Notting Hill Carnival (2)
To properly experience Carnival you’ve got to take in some of the mas bands that form the float parade, particularly during the “adults’ day” on Monday. Mas is short for “masquerade” and these costumed players are the cultural and historical backbone of Carnival. Their roots are firmly fixed in the Trinidad Carnival, and they are what uniquely prevent Notting Hill from turning into just another commercial street party.
The sound systems may occupy the central streets, but soca, calypso and pan are best experienced as the mas bands dance their way along the carnival’s route. The dancing is full-contact raunchy, the costumes are outrageous – feathered headgear, silver thongs and gold lame capes predominate – and there’s more flesh on display than you’ll see in a month on the Cote d’Azur, particularly within the Brazilian samba bands. Every year, hundreds of hours and thousands of pounds go into the creation of ever more elaborate and colourful costumes, and the competition for best Mas on the Road is fiercely contested. The winners are decided at the judging point on Great Western Road on the Monday. Connoisseurs will tell you that the mas bands must be seen in motion – the best way to watch the parades is to pick out a spot on one of the main runs, such as Ladbroke Grove, Kensal Road or Westbourne Grove. And though mas is definitely a wonderful spectacle to watch, the real spirit of Carnival is to participate rather than observe from the sidelines. Dancing your way through Carnival with a couple of hundred people behind
a float pumping out the sunny sounds of soca is an awesome way to spend the afternoon, and being in a band also means you avoid the crush on the pavements. If you don’t fancy donning an elaborate costume, you can shell out a tenner or so and join a T-shirt section of one of the bigger bands, which enables you to party with them all along the route without having to get to Notting Hill clad only in a spangly bikini and a pair of butterfly wings. The best of the T-shirt sections are run by Cocoyea and Poison UK, the latter teaming j up with the radio station BBC lXtra.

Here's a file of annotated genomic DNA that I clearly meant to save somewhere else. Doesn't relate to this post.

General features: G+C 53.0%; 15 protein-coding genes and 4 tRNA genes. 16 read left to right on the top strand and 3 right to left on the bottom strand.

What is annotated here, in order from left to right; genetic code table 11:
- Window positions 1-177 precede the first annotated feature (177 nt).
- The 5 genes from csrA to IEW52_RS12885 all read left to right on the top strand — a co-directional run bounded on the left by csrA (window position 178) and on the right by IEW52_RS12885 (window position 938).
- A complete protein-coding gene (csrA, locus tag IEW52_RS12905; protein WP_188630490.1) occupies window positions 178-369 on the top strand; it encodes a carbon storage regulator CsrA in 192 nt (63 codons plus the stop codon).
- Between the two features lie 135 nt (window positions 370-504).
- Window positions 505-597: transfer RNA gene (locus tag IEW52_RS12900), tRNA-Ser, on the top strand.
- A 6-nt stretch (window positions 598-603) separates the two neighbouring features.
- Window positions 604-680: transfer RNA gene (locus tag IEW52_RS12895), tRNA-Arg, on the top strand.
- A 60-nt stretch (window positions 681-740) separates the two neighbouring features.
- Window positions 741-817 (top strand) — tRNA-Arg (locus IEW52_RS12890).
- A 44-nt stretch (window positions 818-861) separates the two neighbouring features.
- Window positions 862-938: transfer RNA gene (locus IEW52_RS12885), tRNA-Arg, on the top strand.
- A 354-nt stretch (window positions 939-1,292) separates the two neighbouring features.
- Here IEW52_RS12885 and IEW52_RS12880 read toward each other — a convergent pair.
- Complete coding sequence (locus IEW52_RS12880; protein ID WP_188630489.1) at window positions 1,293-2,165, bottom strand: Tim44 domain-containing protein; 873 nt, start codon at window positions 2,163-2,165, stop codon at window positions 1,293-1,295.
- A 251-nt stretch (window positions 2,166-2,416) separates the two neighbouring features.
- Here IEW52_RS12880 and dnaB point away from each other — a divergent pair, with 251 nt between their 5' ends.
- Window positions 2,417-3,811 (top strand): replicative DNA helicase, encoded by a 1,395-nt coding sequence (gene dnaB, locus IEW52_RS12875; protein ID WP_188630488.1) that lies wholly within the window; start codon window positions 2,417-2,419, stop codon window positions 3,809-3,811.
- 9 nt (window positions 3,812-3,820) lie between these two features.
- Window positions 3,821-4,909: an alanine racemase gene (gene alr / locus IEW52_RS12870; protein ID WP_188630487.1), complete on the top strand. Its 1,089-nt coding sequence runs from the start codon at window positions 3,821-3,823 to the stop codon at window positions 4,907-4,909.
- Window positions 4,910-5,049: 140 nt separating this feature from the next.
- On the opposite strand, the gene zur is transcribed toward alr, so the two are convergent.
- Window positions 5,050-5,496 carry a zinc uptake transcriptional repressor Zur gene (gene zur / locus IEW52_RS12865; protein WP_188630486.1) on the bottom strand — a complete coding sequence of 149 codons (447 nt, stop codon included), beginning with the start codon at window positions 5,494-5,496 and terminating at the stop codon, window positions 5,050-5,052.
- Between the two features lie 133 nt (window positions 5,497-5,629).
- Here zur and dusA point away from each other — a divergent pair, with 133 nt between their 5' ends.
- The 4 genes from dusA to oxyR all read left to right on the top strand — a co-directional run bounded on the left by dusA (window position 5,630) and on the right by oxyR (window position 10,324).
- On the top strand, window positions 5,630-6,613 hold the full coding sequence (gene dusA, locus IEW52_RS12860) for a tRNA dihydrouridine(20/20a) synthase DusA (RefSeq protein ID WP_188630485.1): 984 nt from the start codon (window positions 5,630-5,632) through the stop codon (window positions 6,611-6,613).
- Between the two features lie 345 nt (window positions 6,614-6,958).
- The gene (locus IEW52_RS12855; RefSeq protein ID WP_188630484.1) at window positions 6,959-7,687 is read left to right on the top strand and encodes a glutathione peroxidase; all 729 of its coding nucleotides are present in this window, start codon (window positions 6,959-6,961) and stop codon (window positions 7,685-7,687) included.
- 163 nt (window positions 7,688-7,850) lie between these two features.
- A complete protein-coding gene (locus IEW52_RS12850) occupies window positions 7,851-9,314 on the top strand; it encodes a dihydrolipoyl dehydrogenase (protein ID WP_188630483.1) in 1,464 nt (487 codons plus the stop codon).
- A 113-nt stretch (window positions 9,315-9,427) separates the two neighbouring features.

Sound systems and I live stages
The whirling costumes of the mas hands are just one part of Carnival a lot of people go as much for the sound system, or sounds, as for the parade. This all-Jamaican concept was introduced some twenty years ago, and there are now about fifty official sounds packed in and around the parade route – Time Out gives a rundown of playlists in their Carnival issue. They’re pretty easy to find.
First you hear the distant sound of a pumping bass line; as you get nearer, this is joined by shouts and whistles, and soon your insides start to vibrate as the monstrously deep bass frequencies shake the foundations of the nearby buildings.
There’s virtually no limit to the music that the sounds play; you can hear reggae, dancehall, dub, soca, soul, R&B, rap, hip-hop, uplifting house, hard house, disco, calypso and samba pumping out from the mountainous piles of speakers. Indeed, there are so many that agreeing which one to hang out at can be the biggest problem. Although sometimes painfully packed, All Saints Road has a great selection and a central location and it’s also within easy reach of St Luke’s Road and Powis Square, where you’ll find even more.
House music lovers should head for Wornington Road, off Goldborne Road, where the KCC crew rams the place solid all weekend, while the coolest kids hang out at Rampage, which strings across the canyon-like Colville Terrace and plays across-the- board black music, with a big helping of jungle and drum ‘n’ bass. One of the longest running and most popular mnds is Norman Jay’s Good Times, which sets up at Southern Row, at the junction with Middle Row, off Kensal Road, playing rare groove, house and reggae for a very sunny, very huge
Note that the massive live-music stage, one of the high points of carnival in previous years, were phased out in 2001 following ” incients” at the hip-hop stage. A smaller-scale “World Music” stage was reintroduced in 2003 at Powis Square, but it’s not exactly a buzzing scene.